The SOS response was found to be directly involved in the onset of antibiotic resistance. Our research project represents a promising strategy to inhibit this signalling pathway blocking LexA protein autoproteolysis.
For this purpose, we initially identified three nanobodies (NbSOS1-3) that can inhibit LexA autoproteolysis. After extensive characterisation, we father optimised these Nbs by means of rational protein engineering.
Furthermore, biparatopic nanobodies (BiNbSOSs) were constructed, fusing with a flexible amino acid linker two Nbs having different recognition sites to the LexA antigen.
We chose a functional characterisation based on an integrative approach, combining mainly in vitro techniques. We performed assays based on Fluorescence Polarisation (FP) to derive the IC50 values of the NbSOSs tested. This enabled us to detect the inhibitory capacity towards the autoproteolysis of LexA. We also determined KD values of the NbSOSs by Surface Plasmon Resonance technique (SPR) in order to evaluate their binding affinity to LexA.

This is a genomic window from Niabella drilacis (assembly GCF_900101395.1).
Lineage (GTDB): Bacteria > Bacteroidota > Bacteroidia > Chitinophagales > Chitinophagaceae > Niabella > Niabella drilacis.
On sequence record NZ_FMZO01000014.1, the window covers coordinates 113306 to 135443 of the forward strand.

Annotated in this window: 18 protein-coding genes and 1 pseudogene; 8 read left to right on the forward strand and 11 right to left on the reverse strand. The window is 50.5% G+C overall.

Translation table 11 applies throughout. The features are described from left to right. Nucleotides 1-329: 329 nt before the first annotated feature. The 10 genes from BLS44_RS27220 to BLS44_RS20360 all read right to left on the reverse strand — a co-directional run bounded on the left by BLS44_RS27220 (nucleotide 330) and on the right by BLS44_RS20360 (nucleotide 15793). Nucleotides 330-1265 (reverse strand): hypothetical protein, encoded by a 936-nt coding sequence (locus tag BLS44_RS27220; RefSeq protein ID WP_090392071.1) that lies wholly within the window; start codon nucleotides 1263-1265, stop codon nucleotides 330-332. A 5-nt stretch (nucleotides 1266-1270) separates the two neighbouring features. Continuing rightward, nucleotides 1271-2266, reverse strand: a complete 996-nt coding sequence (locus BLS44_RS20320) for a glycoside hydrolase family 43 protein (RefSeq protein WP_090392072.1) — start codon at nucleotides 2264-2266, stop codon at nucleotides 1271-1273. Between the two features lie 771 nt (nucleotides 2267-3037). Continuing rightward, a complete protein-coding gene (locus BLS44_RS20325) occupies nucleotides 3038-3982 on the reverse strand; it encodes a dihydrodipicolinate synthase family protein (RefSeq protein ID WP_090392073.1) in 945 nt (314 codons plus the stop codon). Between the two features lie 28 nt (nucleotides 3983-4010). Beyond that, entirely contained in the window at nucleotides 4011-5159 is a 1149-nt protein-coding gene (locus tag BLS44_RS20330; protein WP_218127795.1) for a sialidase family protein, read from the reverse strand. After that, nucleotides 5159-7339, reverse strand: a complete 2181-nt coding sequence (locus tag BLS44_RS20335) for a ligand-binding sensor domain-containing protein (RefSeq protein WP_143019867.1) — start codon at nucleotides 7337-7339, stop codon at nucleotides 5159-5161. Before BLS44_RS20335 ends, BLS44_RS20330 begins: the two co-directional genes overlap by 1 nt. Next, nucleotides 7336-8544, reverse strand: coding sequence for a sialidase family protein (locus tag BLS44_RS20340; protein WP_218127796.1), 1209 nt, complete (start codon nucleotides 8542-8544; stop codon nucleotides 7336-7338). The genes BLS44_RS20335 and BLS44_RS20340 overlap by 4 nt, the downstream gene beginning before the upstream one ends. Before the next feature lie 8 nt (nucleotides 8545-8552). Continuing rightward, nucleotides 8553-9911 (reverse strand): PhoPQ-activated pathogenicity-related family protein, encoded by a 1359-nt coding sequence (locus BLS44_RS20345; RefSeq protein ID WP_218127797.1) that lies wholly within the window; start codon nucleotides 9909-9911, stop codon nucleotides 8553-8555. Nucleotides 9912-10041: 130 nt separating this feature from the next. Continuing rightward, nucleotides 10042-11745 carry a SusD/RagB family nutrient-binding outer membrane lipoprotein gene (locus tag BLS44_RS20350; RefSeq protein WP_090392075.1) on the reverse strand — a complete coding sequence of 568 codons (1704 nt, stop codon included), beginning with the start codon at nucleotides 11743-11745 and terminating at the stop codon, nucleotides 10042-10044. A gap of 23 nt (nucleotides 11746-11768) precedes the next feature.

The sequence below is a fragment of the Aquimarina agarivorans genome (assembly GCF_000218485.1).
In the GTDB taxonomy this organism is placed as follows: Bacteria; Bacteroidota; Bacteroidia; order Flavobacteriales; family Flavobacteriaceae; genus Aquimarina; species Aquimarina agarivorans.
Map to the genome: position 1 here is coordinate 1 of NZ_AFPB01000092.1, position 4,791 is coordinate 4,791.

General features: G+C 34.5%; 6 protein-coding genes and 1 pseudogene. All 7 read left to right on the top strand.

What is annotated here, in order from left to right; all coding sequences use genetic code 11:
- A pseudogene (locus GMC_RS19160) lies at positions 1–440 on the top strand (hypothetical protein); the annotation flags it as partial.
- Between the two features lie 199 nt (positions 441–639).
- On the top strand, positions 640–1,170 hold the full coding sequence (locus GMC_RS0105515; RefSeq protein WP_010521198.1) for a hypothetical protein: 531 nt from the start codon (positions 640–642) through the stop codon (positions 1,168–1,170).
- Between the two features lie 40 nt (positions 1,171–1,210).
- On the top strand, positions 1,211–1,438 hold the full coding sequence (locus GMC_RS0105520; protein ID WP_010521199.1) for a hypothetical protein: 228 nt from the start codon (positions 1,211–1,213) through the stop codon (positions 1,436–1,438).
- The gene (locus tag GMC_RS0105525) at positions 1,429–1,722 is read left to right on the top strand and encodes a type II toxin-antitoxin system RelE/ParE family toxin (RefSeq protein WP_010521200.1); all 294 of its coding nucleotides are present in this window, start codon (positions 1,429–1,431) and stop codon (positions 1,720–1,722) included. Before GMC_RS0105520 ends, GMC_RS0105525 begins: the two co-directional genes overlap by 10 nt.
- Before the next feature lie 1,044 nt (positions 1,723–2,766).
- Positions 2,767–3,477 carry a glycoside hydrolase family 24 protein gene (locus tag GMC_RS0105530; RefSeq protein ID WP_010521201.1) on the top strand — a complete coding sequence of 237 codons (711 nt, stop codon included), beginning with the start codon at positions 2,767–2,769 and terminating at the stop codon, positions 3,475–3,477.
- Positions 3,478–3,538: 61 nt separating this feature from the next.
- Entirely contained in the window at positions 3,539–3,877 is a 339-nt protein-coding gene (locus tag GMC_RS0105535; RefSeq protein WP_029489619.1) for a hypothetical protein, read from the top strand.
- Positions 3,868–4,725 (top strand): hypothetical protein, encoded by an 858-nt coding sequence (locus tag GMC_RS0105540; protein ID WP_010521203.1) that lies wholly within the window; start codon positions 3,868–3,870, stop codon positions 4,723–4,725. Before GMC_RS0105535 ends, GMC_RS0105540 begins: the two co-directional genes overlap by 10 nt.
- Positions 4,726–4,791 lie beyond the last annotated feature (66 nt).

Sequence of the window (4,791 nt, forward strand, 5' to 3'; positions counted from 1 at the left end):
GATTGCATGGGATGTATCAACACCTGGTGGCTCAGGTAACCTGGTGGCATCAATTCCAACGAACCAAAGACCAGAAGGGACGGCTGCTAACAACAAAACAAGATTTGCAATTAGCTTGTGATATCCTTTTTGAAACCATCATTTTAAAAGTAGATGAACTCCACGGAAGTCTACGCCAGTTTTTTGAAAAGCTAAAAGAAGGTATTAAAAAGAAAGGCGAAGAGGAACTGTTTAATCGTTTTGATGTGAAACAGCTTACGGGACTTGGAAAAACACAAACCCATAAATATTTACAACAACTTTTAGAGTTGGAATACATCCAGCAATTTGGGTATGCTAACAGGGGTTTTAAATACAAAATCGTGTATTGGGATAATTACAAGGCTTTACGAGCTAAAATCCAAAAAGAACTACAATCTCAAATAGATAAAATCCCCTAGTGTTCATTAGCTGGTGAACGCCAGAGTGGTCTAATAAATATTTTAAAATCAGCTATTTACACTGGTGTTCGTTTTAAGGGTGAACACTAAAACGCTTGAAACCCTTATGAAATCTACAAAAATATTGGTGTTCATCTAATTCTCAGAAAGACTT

Finally, NbSOSs, expressed in E. coli, were tested to verify over time their stability and expression in presence and in absence of ciprofloxacin (a strong inducer of exogenous stress capable of activating the SOS response in bacteria).
We demonstrated that these Nbs inhibit LexA autoproteolysis with IC50 values in the low micromolar range. Improvements in terms of both KD, IC50 and expression profile were observed for rationally designed mutants as well as BiNbSOSs.
We believe that these results pave the way for novel approaches in the fight against antibiotic resistance, leaving the door open for further research in this direction.